Arthur Putnam (1873 - 1930) was born in Waveland, Mississippi and died in Paris.  He was mostly a self-taught sculptor.  He studied briefly at the Art Students League but could not stand the confines of the big city and returned to California in 1899 where he was married. After selling some of his bronzes to the Crocker family they took an interest in his work and paid for him travel to Italy to study.  Arthur Putnam exhibited bronzes at the Paris Salons in 1906 and 1907 where they achieved much acclaim. So well was his work viewed that Rodin said of Putnam's bronzes when he was shown some "this is the work of a master". He was not comfortable in the big cities of Europe and again returned to California where he did architectural sculpture and started a successful bronze foundry in 1909. He suffered a debilitating brain tumor that same year and an operation left him paralyzed and changed his personality. In 1917 he moved with his second wife to Paris where they lived until his death.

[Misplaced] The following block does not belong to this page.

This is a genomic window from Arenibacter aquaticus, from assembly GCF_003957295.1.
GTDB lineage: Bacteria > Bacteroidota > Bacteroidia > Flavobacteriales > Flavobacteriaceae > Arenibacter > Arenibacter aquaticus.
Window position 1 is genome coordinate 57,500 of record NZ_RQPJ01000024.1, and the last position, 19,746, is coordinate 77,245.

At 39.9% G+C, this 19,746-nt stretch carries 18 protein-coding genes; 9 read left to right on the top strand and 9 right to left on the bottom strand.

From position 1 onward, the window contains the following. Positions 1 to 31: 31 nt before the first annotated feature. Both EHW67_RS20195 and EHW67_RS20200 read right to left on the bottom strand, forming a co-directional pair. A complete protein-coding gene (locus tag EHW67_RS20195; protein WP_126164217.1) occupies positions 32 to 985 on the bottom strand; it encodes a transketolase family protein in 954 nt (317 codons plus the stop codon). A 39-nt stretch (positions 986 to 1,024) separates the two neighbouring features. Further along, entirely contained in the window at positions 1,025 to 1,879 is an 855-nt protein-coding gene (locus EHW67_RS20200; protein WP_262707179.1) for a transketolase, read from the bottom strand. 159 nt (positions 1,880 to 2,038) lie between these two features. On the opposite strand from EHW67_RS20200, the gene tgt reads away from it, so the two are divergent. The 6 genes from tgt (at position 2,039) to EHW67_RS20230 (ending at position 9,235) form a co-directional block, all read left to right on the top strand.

The life of Arthur Putnam is documented in the following books:

The Animaliers by James Mackay (1973)
Animals in Bronze by Christopher Payne (1986)
American Sculpture by the Metropolitan Museum of Art (1965)
Dictionary of American Sculptors by Glenn Opitz
Masters of American Sculpture by Donald M. Reynolds
Bronzes of the American West by Patricia Broder (1973)

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